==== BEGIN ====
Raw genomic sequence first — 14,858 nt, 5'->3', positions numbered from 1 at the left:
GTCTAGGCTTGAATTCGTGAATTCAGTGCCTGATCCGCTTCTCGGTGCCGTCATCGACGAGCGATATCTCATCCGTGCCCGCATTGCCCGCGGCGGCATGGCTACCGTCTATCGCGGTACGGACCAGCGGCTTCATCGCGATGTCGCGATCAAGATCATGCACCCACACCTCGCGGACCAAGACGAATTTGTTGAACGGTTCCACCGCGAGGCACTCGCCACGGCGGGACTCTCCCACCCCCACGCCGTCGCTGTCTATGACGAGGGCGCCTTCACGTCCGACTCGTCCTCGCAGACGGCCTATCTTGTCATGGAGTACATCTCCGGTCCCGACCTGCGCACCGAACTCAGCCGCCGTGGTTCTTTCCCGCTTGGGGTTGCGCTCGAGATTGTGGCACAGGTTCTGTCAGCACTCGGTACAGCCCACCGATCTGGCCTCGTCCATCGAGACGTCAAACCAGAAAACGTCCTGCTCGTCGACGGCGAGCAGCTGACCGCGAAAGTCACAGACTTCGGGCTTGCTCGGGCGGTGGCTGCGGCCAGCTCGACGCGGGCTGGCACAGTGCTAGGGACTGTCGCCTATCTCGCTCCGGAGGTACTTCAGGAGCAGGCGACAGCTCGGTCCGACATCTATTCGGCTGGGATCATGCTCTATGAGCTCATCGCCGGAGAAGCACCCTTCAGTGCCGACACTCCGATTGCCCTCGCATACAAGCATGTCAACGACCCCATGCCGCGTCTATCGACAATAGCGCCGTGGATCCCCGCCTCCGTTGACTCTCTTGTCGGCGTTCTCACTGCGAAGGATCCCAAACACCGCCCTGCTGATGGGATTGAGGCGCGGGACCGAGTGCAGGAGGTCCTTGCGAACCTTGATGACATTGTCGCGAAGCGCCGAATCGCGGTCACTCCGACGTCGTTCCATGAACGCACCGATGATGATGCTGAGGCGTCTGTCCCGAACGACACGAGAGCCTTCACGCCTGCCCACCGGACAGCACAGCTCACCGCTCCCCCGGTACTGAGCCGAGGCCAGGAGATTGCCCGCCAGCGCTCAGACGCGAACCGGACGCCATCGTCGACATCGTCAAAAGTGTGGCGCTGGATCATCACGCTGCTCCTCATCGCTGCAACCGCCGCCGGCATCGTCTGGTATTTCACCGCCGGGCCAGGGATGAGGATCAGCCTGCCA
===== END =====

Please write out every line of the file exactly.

Raw genomic sequence first — 14,858 nt, 5'->3', positions numbered from 1 at the left:
GTCTAGGCTTGAATTCGTGAATTCAGTGCCTGATCCGCTTCTCGGTGCCGTCATCGACGAGCGATATCTCATCCGTGCCCGCATTGCCCGCGGCGGCATGGCTACCGTCTATCGCGGTACGGACCAGCGGCTTCATCGCGATGTCGCGATCAAGATCATGCACCCACACCTCGCGGACCAAGACGAATTTGTTGAACGGTTCCACCGCGAGGCACTCGCCACGGCGGGACTCTCCCACCCCCACGCCGTCGCTGTCTATGACGAGGGCGCCTTCACGTCCGACTCGTCCTCGCAGACGGCCTATCTTGTCATGGAGTACATCTCCGGTCCCGACCTGCGCACCGAACTCAGCCGCCGTGGTTCTTTCCCGCTTGGGGTTGCGCTCGAGATTGTGGCACAGGTTCTGTCAGCACTCGGTACAGCCCACCGATCTGGCCTCGTCCATCGAGACGTCAAACCAGAAAACGTCCTGCTCGTCGACGGCGAGCAGCTGACCGCGAAAGTCACAGACTTCGGGCTTGCTCGGGCGGTGGCTGCGGCCAGCTCGACGCGGGCTGGCACAGTGCTAGGGACTGTCGCCTATCTCGCTCCGGAGGTACTTCAGGAGCAGGCGACAGCTCGGTCCGACATCTATTCGGCTGGGATCATGCTCTATGAGCTCATCGCCGGAGAAGCACCCTTCAGTGCCGACACTCCGATTGCCCTCGCATACAAGCATGTCAACGACCCCATGCCGCGTCTATCGACAATAGCGCCGTGGATCCCCGCCTCCGTTGACTCTCTTGTCGGCGTTCTCACTGCGAAGGATCCCAAACACCGCCCTGCTGATGGGATTGAGGCGCGGGACCGAGTGCAGGAGGTCCTTGCGAACCTTGATGACATTGTCGCGAAGCGCCGAATCGCGGTCACTCCGACGTCGTTCCATGAACGCACCGATGATGATGCTGAGGCGTCTGTCCCGAACGACACGAGAGCCTTCACGCCTGCCCACCGGACAGCACAGCTCACCGCTCCCCCGGTACTGAGCCGAGGCCAGGAGATTGCCCGCCAGCGCTCAGACGCGAACCGGACGCCATCGTCGACATCGTCAAAAGTGTGGCGCTGGATCATCACGCTGCTCCTCATCGCTGCAACCGCCGCCGGCATCGTCTGGTATTTCACCGCCGGGCCAGGGATGAGGATCAGCCTGCCA